Strong jobs data fuel US rate rise expectations

US Equity Market
US Briefing –

The Dow Jones Industrial Average Index , the S&P 500 Index and the Nasdaq Index all reached new highs during August. Over the month as a whole, the Dow Jones Industrial Average Index fell by 0.2% and the S&P 500 Index edged 0.1% lower, while the Nasdaq Index rose by 1%.

The financials sector performed strongly during August, driven up by mounting expectations of higher interest rates. In comparison, dividend-paying sectors – including utilities and telecoms – performed relatively poorly. Meanwhile, in a controversial ruling, the European Commission decreed that technology company Apple should pay up to €13 billion in unpaid taxes, describing the Irish tax benefits enjoyed by Apple as “illegal”. Both Apple and Ireland’s Finance Minister intend to appeal against the decision, which could have wider implications for other multinationals that benefit from favourable tax environments. Despite this, the information technology sector ended the month in positive territory.

Second-quarter economic growth in the US was revised down from 1.2% to 1.1% during August. However, stronger-than-expected jobs data raised expectations of higher interest rates before the end of 2016. The country’s economy added 255,000 jobs during July, and the figures for June and May were also revised upwards. Wages increased at an annualised rate of 2.6%. Industrial output was comparatively robust in July, rising at a monthly rate of 0.7%.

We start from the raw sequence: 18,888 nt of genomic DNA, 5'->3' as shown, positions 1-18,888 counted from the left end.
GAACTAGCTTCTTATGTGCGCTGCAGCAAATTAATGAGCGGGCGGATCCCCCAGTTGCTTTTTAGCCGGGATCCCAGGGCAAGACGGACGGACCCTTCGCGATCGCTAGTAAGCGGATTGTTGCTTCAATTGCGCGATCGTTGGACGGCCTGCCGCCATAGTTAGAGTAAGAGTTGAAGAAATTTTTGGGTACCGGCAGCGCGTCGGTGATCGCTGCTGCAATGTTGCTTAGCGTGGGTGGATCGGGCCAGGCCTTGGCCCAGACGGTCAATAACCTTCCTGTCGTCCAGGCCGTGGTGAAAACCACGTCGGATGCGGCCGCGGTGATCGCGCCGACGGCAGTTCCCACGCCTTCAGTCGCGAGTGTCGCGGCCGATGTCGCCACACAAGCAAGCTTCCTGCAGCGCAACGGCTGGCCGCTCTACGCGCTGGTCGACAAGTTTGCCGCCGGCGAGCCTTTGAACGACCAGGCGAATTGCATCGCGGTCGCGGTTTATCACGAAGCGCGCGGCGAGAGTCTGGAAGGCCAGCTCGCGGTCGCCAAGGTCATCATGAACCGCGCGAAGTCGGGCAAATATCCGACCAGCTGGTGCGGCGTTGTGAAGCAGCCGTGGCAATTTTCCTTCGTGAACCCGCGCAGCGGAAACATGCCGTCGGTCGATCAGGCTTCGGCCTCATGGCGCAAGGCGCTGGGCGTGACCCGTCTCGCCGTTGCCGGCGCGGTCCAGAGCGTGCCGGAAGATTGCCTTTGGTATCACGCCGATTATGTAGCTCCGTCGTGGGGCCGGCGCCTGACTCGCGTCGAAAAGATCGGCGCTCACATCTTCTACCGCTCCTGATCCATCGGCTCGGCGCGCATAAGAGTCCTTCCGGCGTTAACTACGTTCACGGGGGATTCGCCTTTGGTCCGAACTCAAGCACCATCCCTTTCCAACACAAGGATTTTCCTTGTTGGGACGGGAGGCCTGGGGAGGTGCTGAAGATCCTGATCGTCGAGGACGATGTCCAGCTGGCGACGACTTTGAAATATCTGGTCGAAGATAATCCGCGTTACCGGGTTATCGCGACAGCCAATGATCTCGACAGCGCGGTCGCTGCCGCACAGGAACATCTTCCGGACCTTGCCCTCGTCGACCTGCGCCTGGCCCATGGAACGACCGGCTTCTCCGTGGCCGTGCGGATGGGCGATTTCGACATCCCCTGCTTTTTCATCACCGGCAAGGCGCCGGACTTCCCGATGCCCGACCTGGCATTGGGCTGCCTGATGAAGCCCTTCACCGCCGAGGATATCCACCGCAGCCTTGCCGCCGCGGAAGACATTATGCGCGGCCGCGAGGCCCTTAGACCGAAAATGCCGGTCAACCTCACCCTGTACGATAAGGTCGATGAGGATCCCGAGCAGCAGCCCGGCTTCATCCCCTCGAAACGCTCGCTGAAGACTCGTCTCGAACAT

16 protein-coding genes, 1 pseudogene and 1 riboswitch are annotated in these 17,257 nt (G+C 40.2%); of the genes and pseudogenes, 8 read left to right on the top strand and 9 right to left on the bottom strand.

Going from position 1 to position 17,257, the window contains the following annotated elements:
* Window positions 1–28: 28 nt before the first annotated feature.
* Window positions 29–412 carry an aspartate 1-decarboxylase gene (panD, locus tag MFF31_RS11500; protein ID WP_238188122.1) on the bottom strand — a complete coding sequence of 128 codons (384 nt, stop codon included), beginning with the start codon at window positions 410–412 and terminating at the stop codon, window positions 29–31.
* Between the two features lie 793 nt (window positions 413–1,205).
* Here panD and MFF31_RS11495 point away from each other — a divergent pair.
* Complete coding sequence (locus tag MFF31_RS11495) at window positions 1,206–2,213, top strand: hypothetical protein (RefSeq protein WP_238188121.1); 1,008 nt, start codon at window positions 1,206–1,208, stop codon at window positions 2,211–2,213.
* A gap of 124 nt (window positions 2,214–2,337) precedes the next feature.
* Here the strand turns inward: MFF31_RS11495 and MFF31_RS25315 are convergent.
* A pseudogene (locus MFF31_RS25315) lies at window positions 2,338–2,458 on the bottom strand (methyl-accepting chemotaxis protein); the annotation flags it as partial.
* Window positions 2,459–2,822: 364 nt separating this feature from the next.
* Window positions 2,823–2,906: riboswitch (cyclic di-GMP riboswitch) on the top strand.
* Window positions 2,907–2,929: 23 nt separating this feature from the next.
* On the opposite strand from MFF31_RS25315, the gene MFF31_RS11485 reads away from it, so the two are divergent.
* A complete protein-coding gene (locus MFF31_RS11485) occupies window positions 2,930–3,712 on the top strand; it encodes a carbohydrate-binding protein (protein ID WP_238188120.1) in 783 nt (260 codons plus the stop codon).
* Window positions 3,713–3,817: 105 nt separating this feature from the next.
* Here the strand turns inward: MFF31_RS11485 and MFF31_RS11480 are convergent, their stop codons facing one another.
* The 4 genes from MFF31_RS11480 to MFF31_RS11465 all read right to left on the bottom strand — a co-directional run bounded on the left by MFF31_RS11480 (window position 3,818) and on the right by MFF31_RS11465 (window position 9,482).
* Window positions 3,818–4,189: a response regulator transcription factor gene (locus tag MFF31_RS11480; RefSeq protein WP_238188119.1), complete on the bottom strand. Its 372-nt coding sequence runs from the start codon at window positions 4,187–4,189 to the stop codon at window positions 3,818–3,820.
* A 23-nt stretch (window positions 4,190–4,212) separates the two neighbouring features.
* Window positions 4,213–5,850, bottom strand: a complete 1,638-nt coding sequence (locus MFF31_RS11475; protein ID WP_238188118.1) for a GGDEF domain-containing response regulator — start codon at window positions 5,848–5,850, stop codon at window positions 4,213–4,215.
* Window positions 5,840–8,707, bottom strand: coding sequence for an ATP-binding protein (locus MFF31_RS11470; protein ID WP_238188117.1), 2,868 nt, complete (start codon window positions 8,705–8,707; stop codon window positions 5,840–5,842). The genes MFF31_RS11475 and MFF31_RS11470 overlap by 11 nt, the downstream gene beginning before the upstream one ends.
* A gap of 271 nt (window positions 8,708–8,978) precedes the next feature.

According to the minutes of the Federal Open Market Committee’s (FOMC’s) July meeting, several members believe that “economic conditions would soon warrant taking another step” to tighten monetary policy. Nevertheless, in the short term, the FOMC decided to “continue to leave (its) policy options open and maintain the flexibility to adjust the stance of policy based on incoming information”. Inflation remains well below the Federal Reserve’s (Fed’s) target rate of 2% , and Fed Chair Janet Yellen believes that inflation is being dampened by the “transitory effects” of earlier weakness in energy and import prices. Ms Yellen said that the “case for (a rate) increase … has strengthened in recent months” and, although she gave no guidance about timing, she believes the US economy is moving towards the Fed’s goals of “maximum employment and price stability”. Over the coming months, investors’ attention is likely to focus on the Fed’s next move, and on the approaching Presidential election. Looking further ahead, the Fed also sees “several longer-term global risks related to Brexit”.